State gaming commission lifts cell ban in sports books

On a typical day, Wynn Las Vegas sports book director John Avello spends a lot of time on his cell phone. He wants his customers to be able to do the same without being treated like criminals.

Avello supports the move the Nevada Gaming Commission made Thursday by lifting a decade-old ban on the use of cell phones and other communication devices inside the state’s sports books.

“I was part of the movement to have that regulation repealed,” he said. “I believe that is the right thing to do, but it does not mean it’s a free-for-all now with cell phones.”

Avello said he estimates 95 percent of sports book customers use cell phones for “casual conversation.” There is no reason to harass those people, he said.

The other 5 percent still will be watched closely. Gaming Commission chairman Pete Bernhard said the situation will be monitored during a one-year suspension of the rule.

An effort will be made by casino personnel to ensure gamblers are not using cell phones for illegal activity — and that means discouraging messenger betting, in which a person is paid to place wagers for others, and transferring gaming information across state lines.

Avello called it a “common sense” rule for bettors. “I’m not going to let somebody come up to the counter with a phone in hand,” he said.

Las Vegas Hilton sports book director Jay Kornegay said he is taking down signs around the book that prohibit cell phone use and that he might move the signs to areas around the betting counter.

“I think it would be a good practice on our part to try to reduce or eliminate the use of phones while in line or near the betting window,” Kornegay said. “We want to keep the lines moving and keep the accuracy of the transactions intact.”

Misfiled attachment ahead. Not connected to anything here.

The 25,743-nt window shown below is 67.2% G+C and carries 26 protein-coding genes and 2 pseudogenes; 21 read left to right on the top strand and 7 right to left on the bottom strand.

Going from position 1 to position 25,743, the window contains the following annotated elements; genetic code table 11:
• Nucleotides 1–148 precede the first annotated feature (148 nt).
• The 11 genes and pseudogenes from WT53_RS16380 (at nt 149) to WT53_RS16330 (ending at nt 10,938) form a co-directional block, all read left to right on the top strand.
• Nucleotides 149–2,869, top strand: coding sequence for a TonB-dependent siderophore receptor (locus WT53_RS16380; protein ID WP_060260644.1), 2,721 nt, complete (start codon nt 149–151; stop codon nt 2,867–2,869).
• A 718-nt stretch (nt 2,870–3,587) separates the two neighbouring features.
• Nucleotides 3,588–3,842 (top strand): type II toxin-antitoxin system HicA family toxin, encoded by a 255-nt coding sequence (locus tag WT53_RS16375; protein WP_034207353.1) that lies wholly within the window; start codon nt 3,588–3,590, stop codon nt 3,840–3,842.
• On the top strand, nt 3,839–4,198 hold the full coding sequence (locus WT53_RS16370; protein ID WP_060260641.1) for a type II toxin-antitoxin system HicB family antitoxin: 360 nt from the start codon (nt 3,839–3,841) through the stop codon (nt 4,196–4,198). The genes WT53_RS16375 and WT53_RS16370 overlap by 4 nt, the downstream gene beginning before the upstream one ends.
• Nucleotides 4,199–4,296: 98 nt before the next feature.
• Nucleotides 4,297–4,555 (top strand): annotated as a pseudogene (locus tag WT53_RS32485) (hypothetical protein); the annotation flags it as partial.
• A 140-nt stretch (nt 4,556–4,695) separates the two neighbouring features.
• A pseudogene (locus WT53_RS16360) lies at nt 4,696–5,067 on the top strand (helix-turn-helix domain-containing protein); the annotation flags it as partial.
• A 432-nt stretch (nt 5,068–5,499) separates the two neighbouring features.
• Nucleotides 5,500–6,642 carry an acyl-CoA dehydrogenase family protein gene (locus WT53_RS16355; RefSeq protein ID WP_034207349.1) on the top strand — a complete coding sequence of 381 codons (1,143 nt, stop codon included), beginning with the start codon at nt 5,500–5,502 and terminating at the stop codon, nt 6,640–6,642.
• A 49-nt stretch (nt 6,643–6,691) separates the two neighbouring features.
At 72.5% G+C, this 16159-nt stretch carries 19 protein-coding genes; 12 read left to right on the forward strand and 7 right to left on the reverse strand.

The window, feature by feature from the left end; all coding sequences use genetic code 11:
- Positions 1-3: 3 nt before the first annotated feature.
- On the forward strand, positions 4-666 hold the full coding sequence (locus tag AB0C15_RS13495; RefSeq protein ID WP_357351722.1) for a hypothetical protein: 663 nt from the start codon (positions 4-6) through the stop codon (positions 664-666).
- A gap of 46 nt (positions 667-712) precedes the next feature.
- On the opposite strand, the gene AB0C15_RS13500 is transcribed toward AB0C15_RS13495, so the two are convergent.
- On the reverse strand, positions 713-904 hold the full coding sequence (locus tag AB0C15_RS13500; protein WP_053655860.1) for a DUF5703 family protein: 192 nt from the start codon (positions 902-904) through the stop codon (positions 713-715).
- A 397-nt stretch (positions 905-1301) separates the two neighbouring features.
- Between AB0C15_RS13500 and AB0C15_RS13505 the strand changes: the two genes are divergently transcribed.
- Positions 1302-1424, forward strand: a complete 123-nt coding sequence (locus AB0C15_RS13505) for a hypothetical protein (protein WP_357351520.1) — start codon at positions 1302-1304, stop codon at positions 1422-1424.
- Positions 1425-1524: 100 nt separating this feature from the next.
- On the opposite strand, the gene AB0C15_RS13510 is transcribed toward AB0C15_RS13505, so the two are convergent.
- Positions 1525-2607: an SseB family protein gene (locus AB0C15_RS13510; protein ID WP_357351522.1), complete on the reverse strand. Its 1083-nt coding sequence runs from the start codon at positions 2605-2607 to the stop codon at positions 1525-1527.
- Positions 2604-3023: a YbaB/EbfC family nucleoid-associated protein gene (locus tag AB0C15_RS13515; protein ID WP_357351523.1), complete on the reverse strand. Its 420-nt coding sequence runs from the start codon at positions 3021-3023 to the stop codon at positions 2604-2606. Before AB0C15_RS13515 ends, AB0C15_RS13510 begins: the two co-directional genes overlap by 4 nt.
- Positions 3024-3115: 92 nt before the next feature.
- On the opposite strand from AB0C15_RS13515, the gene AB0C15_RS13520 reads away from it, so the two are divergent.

As annoying as rampant cell phone use could be to some, most sports book directors support the change because it was a challenge to enforce the regulation. It is believed customers also will be allowed to use laptop computers with wireless access.

• VEGAS VISITS NCAA — Kornegay and Ken White of Las Vegas Sports Consultants were invited to an NCAA sports wagering in-service meeting Aug. 14 and 15 in Indianapolis.

The meeting also was attended by representatives from the four major professional leagues, law enforcement officers working on gambling cases and FBI agents.

“We’re not always going to agree on everything, but our relationship with the NCAA and the major sports has really improved over the last few years because of the opportunity that we’ve had to share our views,” Kornegay said. “We welcome the relationship. We’re all working together to ensure the integrity of the games.”

• FREE VI SEMINAR — is hosting a free football handicapping seminar today and Sunday at Red Rock Casino.

Station Casinos sports book director Art Manteris is scheduled to speak at 10 a.m. today to start the seminar, which features many of the nation’s top handicappers breaking down the college and NFL seasons.

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